5 Tips to Make it Through the Holiday Season with Chronic Illness

I love the holidays. The lights, decorations, family time… even the smells are better! People generally seem to be jollier, even though there are a few obvious stresses that come with purchasing lots of presents, making plans and trying to squeeze in lots of work in a smaller time frame.

But with chronic illness, there’s other less obvious sources of stress that might make my fellow spoonies anxious during this time of year. Below are my tips that help me get through the holiday madness while maintaining my health the best I can! Remember, none of these are meant to replace professional advice from a doctor or practitioner, and we encourage everyone to seek the advice of a licensed professional when deviating from their normal routines.

Everyone is different, but if you’re a spoonie and want to remain functional this year, check out some of the tips below!

5 Easy Tips to Make it Through the Holiday Season with Chronic Illness

1- Juice. I don’t mean classic OJ. I mean that beet, kale, celery-type juice. I know it sounds strange, but when you’re traveling and worried about not getting the right nutrients, staying at family’s houses, or not sticking to your strict diet, juice tends to help me at least feel like I’m consuming something good for me, and not breaking from my diet too much. If you’re in a small city, there is usually a juicery somewhere, if not you can buy them from most grocery stores in the fruit and veggie section!

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2- Booch. Or in other words, Kambucha, a.k.a. fermented tea. If you have problems digesting dairy, meat, gluten, and just anything really, Kambucha tends to help me if I don’t have my regular refrigerated probiotics on me. Additionally, while I don’t really drink alcohol, if I do, it seems to counteract any damage a glass of wine might do to my stomach. Keep in mind, there are some reports of acid reflux and other negative effects, so I always drink this in moderation just to help my stomach. To find out more about kambucha, click here, here, here or here.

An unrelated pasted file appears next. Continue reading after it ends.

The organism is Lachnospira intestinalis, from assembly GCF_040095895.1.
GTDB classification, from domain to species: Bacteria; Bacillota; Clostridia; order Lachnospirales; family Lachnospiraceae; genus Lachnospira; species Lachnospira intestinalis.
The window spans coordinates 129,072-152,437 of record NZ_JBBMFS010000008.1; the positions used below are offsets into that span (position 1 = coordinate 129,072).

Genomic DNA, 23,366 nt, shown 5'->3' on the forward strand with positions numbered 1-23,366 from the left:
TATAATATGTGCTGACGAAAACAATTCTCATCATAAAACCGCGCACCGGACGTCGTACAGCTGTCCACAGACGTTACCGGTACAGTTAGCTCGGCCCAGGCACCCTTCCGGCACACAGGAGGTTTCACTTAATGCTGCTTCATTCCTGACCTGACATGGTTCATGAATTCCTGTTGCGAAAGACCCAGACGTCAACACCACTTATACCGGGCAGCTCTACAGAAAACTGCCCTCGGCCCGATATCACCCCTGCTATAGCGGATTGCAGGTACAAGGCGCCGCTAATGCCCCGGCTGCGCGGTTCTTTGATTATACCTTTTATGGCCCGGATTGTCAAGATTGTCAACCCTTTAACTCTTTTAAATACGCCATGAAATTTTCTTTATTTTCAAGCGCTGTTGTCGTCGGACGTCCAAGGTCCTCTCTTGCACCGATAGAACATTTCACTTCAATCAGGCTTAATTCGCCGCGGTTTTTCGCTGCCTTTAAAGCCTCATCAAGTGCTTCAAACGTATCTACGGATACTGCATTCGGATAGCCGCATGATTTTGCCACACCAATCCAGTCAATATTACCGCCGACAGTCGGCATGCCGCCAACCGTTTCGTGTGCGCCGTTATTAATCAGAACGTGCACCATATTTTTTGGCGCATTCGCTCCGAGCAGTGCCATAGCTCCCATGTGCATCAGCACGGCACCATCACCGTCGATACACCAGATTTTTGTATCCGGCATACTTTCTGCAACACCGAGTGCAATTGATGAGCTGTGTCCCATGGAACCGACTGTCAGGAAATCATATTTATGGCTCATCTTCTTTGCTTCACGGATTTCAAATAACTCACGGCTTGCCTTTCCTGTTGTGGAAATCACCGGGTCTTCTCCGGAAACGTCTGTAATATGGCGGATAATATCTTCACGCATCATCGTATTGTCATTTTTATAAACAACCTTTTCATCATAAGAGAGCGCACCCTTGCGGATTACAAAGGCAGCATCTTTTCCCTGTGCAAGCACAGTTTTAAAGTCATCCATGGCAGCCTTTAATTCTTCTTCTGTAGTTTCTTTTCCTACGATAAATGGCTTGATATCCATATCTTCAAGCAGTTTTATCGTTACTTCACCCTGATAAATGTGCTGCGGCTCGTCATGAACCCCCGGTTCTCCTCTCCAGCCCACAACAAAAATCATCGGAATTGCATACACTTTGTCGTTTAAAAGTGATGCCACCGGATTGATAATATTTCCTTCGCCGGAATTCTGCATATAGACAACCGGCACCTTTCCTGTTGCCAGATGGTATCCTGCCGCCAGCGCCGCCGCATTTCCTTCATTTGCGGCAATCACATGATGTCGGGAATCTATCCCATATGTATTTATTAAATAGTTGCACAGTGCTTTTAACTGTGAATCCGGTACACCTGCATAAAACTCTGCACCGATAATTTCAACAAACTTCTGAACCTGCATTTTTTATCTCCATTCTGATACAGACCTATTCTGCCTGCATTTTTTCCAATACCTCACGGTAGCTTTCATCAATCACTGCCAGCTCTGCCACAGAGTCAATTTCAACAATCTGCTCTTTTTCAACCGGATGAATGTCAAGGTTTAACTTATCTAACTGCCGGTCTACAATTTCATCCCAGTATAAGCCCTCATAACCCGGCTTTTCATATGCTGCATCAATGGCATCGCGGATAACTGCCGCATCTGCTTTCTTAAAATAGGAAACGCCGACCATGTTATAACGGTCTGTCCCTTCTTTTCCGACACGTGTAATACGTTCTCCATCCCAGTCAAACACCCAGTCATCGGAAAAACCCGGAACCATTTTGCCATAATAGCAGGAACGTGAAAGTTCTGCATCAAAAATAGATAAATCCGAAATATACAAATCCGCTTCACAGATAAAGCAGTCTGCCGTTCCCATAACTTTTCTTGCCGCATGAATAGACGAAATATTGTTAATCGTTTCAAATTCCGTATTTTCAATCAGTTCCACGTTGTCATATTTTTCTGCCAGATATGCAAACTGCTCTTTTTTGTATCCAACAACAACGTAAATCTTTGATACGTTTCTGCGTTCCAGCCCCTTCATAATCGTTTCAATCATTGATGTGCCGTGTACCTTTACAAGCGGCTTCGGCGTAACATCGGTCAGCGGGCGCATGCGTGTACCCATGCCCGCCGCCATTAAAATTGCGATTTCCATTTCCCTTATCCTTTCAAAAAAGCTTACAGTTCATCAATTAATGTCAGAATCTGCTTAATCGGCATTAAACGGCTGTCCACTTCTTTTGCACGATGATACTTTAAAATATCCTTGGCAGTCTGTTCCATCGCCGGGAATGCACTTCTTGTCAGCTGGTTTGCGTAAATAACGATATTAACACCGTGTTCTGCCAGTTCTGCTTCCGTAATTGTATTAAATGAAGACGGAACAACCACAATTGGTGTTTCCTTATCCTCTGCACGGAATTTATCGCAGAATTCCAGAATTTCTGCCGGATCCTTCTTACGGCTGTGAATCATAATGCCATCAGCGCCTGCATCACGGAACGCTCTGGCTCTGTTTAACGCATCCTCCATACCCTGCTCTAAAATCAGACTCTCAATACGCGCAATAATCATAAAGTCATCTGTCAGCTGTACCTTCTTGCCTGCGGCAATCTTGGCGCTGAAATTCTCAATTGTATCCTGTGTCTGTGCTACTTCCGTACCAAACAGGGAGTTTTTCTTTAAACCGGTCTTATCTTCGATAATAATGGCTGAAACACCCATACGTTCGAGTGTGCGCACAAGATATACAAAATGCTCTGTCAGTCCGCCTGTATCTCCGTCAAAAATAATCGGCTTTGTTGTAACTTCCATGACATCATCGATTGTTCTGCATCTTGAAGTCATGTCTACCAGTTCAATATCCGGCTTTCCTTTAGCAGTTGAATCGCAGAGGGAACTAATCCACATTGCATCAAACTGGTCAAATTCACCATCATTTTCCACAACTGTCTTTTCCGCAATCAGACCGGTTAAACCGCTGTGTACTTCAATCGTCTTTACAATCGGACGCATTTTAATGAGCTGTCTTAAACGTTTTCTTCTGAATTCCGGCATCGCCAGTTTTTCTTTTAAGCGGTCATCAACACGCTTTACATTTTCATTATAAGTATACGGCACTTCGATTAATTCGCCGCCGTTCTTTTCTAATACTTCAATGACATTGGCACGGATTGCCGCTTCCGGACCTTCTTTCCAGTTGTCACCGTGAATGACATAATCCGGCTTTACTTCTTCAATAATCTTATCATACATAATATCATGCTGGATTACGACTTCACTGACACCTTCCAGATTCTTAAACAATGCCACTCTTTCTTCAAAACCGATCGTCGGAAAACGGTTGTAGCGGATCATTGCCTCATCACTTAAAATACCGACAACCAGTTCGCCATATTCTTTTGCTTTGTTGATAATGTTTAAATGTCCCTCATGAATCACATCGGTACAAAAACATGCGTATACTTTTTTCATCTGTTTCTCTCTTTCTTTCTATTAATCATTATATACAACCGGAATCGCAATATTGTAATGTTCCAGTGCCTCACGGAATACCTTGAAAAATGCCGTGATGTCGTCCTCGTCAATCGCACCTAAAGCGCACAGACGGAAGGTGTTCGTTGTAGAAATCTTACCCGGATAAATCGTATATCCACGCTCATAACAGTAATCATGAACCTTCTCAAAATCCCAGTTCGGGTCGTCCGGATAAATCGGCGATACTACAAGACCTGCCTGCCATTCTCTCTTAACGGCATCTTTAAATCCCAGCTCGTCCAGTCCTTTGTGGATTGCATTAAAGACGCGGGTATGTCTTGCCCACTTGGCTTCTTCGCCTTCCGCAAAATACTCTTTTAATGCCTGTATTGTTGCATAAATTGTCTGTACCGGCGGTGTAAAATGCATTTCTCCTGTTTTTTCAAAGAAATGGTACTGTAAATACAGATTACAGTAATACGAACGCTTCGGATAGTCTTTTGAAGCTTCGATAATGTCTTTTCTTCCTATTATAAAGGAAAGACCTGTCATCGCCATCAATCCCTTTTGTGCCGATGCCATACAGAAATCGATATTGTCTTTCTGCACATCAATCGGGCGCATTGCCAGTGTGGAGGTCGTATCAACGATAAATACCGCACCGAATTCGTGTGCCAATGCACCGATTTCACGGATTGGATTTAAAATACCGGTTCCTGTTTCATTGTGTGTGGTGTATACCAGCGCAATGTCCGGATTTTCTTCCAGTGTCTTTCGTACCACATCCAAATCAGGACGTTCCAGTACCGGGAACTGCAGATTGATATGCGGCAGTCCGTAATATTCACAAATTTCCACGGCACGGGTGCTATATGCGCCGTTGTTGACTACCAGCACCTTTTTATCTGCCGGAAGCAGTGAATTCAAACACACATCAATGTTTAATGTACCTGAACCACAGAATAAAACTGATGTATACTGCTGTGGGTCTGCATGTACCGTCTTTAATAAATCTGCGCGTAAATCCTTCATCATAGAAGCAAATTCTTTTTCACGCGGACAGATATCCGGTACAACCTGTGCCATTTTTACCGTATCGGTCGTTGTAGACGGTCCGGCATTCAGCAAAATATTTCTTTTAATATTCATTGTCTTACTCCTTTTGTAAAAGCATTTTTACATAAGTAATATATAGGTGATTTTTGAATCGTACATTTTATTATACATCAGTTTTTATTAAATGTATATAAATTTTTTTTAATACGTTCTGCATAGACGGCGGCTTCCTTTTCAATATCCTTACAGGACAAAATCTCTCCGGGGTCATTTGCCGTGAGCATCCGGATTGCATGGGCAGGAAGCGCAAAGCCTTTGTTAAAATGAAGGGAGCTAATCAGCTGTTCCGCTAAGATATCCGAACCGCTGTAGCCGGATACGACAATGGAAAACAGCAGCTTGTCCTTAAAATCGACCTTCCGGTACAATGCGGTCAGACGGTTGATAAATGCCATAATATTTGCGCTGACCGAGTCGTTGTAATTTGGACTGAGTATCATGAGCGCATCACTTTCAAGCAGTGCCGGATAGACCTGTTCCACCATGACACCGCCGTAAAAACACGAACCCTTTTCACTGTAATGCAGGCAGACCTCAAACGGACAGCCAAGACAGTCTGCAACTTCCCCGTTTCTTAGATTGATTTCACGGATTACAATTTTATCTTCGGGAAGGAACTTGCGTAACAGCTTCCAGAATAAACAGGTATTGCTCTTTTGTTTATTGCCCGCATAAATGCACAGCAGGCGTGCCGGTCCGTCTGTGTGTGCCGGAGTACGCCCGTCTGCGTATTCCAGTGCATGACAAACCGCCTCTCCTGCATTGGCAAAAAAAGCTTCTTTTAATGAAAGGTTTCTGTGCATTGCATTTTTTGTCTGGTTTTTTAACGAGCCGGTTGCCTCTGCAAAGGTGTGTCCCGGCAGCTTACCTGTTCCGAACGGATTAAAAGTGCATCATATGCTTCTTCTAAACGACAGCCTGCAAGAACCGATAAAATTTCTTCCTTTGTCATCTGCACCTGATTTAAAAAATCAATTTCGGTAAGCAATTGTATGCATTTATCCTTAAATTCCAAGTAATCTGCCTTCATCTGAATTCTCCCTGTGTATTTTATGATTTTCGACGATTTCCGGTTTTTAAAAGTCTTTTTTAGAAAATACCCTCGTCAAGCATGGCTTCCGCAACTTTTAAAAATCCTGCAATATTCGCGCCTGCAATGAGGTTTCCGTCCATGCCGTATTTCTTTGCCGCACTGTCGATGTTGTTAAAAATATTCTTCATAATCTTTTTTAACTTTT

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3- Layers. If cold causes you pain and your symptoms to flare like me, then the winter season is a tough one to handle. Because I have POTS, I have trouble regulating my temperature, so during the days I may be freezing, but at night I feel like a furnace. If you’re traveling to somewhere cold, pack layers, plenty of socks, and comfortable clothes so that if your body temperature does start changing, it’s easier to take layers off than the be stuck sweating in clothes or freezing in just one layer.

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4- Exercise. If exercise is a big part of your routine at home to keep you functional, then try not to abandon that too much just because it’s vacation. When I visit family, I try to go for walks if it’s not too freezing, find a local gym, or even play with my nephews as a way to get my blood pumping. Deviating too much can make it harder to get back to where I was before the holiday, so I always try to do 30 minutes of something a day because it’s better than nothing!

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5- Keep Calm. Even though I get some anxiety about not being around all of the things that I use to maintain my health/reduce flares, I try not get too stressed about it because that in itself might cause a flare! The meaning of the holidays for me is to be around family and friends, who have supported me throughout this journey and showing them my gratitude. If I’m stressing the whole time, it definitely infringes on my ability to be myself with the people I love most! So keep in mind why you’re there and be diligent in your compliance with what makes you healthy.

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Jessica Gladwell

Jessica Gladwell

Jessica Gladwell is one of PW's consultants and patient editors. She has lived with late-stage, chronic Lyme and POTS since circa 2002. She has also served as a caregiver to close family members with late-stage, chronic Lyme. Before diagnosis, she served as a business consultant for a large corporation and PM for a small digital branding agency. Now, she is proactive in the rare and neurological disease community, spreading awareness and advising on matters of health and lifestyle when living with a chronic illness.

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